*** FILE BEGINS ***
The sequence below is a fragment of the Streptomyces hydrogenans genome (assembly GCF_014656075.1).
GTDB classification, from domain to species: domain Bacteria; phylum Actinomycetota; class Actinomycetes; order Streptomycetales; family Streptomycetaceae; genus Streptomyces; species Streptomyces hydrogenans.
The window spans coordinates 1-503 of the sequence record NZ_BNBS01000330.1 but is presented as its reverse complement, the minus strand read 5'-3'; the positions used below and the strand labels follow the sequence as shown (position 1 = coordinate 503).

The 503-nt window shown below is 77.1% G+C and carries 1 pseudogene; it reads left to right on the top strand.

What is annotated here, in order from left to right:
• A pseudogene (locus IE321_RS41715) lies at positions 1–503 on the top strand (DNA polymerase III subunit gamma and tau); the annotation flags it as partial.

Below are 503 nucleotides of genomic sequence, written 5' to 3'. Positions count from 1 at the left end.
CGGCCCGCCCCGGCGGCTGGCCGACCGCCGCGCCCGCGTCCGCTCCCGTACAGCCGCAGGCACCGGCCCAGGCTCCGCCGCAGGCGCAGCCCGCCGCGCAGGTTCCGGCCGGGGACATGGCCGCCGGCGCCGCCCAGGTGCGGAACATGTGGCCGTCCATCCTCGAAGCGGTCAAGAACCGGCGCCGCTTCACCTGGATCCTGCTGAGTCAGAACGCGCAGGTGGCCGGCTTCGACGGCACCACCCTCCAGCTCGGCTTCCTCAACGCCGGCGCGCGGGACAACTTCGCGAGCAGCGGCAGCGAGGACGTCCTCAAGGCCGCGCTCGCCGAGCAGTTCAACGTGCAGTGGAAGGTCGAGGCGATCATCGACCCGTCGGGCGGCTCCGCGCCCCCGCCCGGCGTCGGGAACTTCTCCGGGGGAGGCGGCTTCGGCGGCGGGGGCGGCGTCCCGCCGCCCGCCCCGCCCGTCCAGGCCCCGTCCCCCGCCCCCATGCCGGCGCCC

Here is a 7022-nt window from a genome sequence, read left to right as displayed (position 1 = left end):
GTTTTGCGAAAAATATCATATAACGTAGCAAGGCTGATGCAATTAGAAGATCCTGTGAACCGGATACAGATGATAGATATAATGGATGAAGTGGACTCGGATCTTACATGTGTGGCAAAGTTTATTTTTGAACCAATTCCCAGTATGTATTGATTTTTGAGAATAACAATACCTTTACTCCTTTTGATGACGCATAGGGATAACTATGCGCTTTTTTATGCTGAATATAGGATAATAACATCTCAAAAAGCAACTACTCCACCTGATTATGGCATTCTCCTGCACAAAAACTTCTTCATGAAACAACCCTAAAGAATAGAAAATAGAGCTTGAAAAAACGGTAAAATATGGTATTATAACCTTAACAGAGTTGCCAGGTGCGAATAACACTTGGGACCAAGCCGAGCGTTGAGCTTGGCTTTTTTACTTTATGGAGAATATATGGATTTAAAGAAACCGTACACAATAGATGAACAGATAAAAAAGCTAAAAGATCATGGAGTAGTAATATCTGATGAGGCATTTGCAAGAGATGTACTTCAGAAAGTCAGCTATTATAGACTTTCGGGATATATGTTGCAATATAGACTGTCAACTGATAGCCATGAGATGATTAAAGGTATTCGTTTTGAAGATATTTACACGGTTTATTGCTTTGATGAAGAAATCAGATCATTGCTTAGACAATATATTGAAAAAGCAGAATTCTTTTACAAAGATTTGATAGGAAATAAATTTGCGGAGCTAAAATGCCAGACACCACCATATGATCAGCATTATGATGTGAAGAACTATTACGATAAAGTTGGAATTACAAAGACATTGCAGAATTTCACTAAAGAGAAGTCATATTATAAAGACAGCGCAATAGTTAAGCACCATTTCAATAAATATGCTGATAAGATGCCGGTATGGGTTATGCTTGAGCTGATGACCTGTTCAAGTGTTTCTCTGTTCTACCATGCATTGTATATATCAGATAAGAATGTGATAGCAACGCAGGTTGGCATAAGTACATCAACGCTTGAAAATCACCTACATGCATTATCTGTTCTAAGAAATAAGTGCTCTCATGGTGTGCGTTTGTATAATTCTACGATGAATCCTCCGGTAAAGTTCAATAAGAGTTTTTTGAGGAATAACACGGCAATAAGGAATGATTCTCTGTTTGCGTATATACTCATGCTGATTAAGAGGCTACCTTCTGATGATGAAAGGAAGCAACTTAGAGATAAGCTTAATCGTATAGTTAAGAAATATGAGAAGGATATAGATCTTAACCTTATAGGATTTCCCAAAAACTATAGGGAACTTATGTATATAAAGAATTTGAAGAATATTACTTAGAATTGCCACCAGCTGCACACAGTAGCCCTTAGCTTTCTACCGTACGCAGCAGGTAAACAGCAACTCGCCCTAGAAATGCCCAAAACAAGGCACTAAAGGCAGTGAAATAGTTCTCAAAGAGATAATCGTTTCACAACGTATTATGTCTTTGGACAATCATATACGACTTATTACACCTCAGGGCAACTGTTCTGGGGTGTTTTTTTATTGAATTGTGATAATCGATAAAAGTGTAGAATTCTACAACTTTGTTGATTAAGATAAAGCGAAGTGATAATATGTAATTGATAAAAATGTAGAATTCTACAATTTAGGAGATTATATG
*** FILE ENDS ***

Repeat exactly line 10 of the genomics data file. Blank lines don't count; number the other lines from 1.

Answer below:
GTTTTGCGAAAAATATCATATAACGTAGCAAGGCTGATGCAATTAGAAGATCCTGTGAACCGGATACAGATGATAGATATAATGGATGAAGTGGACTCGGATCTTACATGTGTGGCAAAGTTTATTTTTGAACCAATTCCCAGTATGTATTGATTTTTGAGAATAACAATACCTTTACTCCTTTTGATGACGCATAGGGATAACTATGCGCTTTTTTATGCTGAATATAGGATAATAACATCTCAAAAAGCAACTACTCCACCTGATTATGGCATTCTCCTGCACAAAAACTTCTTCATGAAACAACCCTAAAGAATAGAAAATAGAGCTTGAAAAAACGGTAAAATATGGTATTATAACCTTAACAGAGTTGCCAGGTGCGAATAACACTTGGGACCAAGCCGAGCGTTGAGCTTGGCTTTTTTACTTTATGGAGAATATATGGATTTAAAGAAACCGTACACAATAGATGAACAGATAAAAAAGCTAAAAGATCATGGAGTAGTAATATCTGATGAGGCATTTGCAAGAGATGTACTTCAGAAAGTCAGCTATTATAGACTTTCGGGATATATGTTGCAATATAGACTGTCAACTGATAGCCATGAGATGATTAAAGGTATTCGTTTTGAAGATATTTACACGGTTTATTGCTTTGATGAAGAAATCAGATCATTGCTTAGACAATATATTGAAAAAGCAGAATTCTTTTACAAAGATTTGATAGGAAATAAATTTGCGGAGCTAAAATGCCAGACACCACCATATGATCAGCATTATGATGTGAAGAACTATTACGATAAAGTTGGAATTACAAAGACATTGCAGAATTTCACTAAAGAGAAGTCATATTATAAAGACAGCGCAATAGTTAAGCACCATTTCAATAAATATGCTGATAAGATGCCGGTATGGGTTATGCTTGAGCTGATGACCTGTTCAAGTGTTTCTCTGTTCTACCATGCATTGTATATATCAGATAAGAATGTGATAGCAACGCAGGTTGGCATAAGTACATCAACGCTTGAAAATCACCTACATGCATTATCTGTTCTAAGAAATAAGTGCTCTCATGGTGTGCGTTTGTATAATTCTACGATGAATCCTCCGGTAAAGTTCAATAAGAGTTTTTTGAGGAATAACACGGCAATAAGGAATGATTCTCTGTTTGCGTATATACTCATGCTGATTAAGAGGCTACCTTCTGATGATGAAAGGAAGCAACTTAGAGATAAGCTTAATCGTATAGTTAAGAAATATGAGAAGGATATAGATCTTAACCTTATAGGATTTCCCAAAAACTATAGGGAACTTATGTATATAAAGAATTTGAAGAATATTACTTAGAATTGCCACCAGCTGCACACAGTAGCCCTTAGCTTTCTACCGTACGCAGCAGGTAAACAGCAACTCGCCCTAGAAATGCCCAAAACAAGGCACTAAAGGCAGTGAAATAGTTCTCAAAGAGATAATCGTTTCACAACGTATTATGTCTTTGGACAATCATATACGACTTATTACACCTCAGGGCAACTGTTCTGGGGTGTTTTTTTATTGAATTGTGATAATCGATAAAAGTGTAGAATTCTACAACTTTGTTGATTAAGATAAAGCGAAGTGATAATATGTAATTGATAAAAATGTAGAATTCTACAATTTAGGAGATTATATG